Gudgeon (Gobio gobio) often hide under the little bridge on Southoe Brook near the farmyard. They are river fish but they will live in gravel pits and so I expect them to occur in the Heronry lakes which are connected to the river.
Barbel (Barbus barbus) are popular with anglers and have been introduced into a lot of eastern rivers where they did not occur naturally. They are very strong swimmers that thrive in fast flowing water (such as the River Severn and the Yorkshire Swale) where other coarse fish might not hold station. In the Great Ouse they are common upstream of Bedford and in the Ivel which is a tributary. Closer to home, they are sometimes caught in the old mill race near Buckden Marina and under the big wears at Eaton Socon and Little Paxton.
|A "mirror" carp at Paxton Pits.|
Silver Bream (Blicca bjoerkna) can be mistaken for young common bream or "skimmers", which are also silver. Justin Mould reports that the Environment Agency has caught them at Paxton Pits.
Bitterling (Rhodeus amarus) is a non-native fish from the Baltic region. They lay their eggs inside swan mussels. The only local site that I know of is in the Lode at Wicken Fen.
Common Carp (Cyprinus carpio) were introduced into the UK from Asia as a food fish, probably by the Romans but subsequently too, particularly for monastic stew ponds. They can exceed 50 lbs in weight. The biggest ones at Paxton Pits are in the Weedy Pit which is operated by a syndicate of anglers, but they are in all of the larger lakes and have even been found in our new dragonfly pond (2015). Carp are also caught in the River at Paxton Pits. They are very variable fish and some have almost no scales (leather carp) and some have just a few very large scales (mirror carp) but they are all the same species.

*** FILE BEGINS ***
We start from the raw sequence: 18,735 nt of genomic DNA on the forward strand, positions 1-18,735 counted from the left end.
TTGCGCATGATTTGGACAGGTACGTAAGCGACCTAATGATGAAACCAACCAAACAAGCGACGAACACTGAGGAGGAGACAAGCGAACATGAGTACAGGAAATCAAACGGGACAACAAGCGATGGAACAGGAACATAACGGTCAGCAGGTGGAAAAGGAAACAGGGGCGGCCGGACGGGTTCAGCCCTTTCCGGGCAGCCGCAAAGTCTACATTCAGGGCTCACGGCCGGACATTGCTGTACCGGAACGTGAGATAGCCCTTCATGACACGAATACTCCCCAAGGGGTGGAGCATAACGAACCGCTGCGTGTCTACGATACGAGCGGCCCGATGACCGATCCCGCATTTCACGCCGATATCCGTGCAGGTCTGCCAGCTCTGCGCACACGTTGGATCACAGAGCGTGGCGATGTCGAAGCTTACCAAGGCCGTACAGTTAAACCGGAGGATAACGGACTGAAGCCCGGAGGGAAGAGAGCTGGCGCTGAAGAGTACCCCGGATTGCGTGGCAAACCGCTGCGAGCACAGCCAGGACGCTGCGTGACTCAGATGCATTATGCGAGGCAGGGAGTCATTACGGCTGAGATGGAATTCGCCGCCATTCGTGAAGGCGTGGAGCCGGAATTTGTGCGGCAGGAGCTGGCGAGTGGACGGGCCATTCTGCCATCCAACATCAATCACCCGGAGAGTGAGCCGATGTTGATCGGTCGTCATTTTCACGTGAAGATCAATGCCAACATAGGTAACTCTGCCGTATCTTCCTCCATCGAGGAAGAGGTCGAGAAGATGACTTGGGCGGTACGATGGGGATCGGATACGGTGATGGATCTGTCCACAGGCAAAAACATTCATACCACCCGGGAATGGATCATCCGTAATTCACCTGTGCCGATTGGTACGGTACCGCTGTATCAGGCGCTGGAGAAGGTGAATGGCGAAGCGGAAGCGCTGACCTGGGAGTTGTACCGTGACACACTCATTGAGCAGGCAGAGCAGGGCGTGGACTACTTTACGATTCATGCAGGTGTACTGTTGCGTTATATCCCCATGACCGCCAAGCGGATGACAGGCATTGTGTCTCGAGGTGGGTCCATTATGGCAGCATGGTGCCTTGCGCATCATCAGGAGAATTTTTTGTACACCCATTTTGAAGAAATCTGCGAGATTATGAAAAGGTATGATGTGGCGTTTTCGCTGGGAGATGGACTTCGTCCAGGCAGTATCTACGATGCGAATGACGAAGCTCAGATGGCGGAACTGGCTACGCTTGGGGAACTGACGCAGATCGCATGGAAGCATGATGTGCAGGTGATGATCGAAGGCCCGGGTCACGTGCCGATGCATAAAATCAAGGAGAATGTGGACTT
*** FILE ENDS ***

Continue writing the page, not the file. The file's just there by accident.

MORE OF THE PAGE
|A minnow caught with a maggot.|
Spined loach (Cobitis taenia) is a very rare fish in the UK, except in the Great Ouse, its tributaries and nearby lakes. It is a prominent food item for grebes at Paxton Pits and easily recognised by being extremely elongated, like a small eel. Loaches grow to only about 11 cm.
The Wels or European Catfish (Siluris glanis) belongs on the east side of the Alps in the Danube system, but it has been introduced to English rivers and lakes. Unfortunately, these huge fish been introduced into Weedy Pit and Rudd Pit as well as the river and, if they reproduce, they will have a dramatic effect on native fish stocks, wildfowl, amphibians and water voles.
Eel (Anguilla anguilla) The migration of the European eel is very well known and they have been a lucrative commercial crop in the area. The last eel catcher on the Great Ouse retired in the 1990s. There are large eels in most of the pits and in the river. We mostly see them when they are caught by otters or herons.
Perch (Perca fluviatilis) are extremely striking fish with red fins and bold bars of black and green. They are in almost every pond at Paxton Pits and the river.
Zander (Stizostedion lucioperca) look like a cross between a pike and a perch but they have strange opaque eyes that are geared to hunting in low light. Like the Wels, they were introduced into European rivers from the Danube system. The lower parts of the Great Ouse have become populated with zander and they have spread upstream beyond Huntingdon, so they are likely to be in the river at Paxton too.
Bullheads (Cottus gobio) are often called miller's thumb. (Sculpin in the USA). They live in the faster mill streams and in the upper reaches of the Great Ouse but the Environment Agency also found them in the net at the Paxton Pits fish sanctuary near Ray House Farm.
Sticklebacks (Gasterosteus avculeatus) prefer running water but they also occur in some of our lakes, including Pumphouse Pit. The Hayling ditch and Southoe Brook often hold sticklebacks when there is enough water.
Grass Carp (Ctenopharyngodon idella) have been reported from one of the A1 lakes but these reports need to be verified. This is an Asiatic fish that does not belong in our lakes. Like common carp, they can grow to be huge (up to 40 Kilos!)